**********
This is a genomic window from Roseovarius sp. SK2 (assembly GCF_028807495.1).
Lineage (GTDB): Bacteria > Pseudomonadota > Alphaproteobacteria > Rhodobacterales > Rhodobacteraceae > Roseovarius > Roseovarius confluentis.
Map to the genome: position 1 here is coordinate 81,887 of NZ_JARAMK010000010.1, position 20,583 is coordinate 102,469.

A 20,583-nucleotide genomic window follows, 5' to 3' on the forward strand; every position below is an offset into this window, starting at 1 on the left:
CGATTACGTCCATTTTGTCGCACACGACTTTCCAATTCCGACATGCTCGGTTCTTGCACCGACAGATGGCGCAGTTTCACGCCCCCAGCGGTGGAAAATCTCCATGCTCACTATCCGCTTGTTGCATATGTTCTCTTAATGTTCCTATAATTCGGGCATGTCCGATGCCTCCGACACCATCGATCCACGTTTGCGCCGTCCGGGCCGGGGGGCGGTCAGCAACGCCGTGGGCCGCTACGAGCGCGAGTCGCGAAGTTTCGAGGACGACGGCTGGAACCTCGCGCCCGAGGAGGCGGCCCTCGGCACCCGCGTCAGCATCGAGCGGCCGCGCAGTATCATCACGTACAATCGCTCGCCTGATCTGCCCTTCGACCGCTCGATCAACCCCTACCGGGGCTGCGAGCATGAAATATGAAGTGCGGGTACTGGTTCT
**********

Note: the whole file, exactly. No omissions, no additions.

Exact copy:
This is a genomic window from Roseovarius sp. SK2 (assembly GCF_028807495.1).
Lineage (GTDB): Bacteria > Pseudomonadota > Alphaproteobacteria > Rhodobacterales > Rhodobacteraceae > Roseovarius > Roseovarius confluentis.
Map to the genome: position 1 here is coordinate 81,887 of NZ_JARAMK010000010.1, position 20,583 is coordinate 102,469.

A 20,583-nucleotide genomic window follows, 5' to 3' on the forward strand; every position below is an offset into this window, starting at 1 on the left:
CGATTACGTCCATTTTGTCGCACACGACTTTCCAATTCCGACATGCTCGGTTCTTGCACCGACAGATGGCGCAGTTTCACGCCCCCAGCGGTGGAAAATCTCCATGCTCACTATCCGCTTGTTGCATATGTTCTCTTAATGTTCCTATAATTCGGGCATGTCCGATGCCTCCGACACCATCGATCCACGTTTGCGCCGTCCGGGCCGGGGGGCGGTCAGCAACGCCGTGGGCCGCTACGAGCGCGAGTCGCGAAGTTTCGAGGACGACGGCTGGAACCTCGCGCCCGAGGAGGCGGCCCTCGGCACCCGCGTCAGCATCGAGCGGCCGCGCAGTATCATCACGTACAATCGCTCGCCTGATCTGCCCTTCGACCGCTCGATCAACCCCTACCGGGGCTGCGAGCATGAAATATGAAGTGCGGGTACTGGTTCT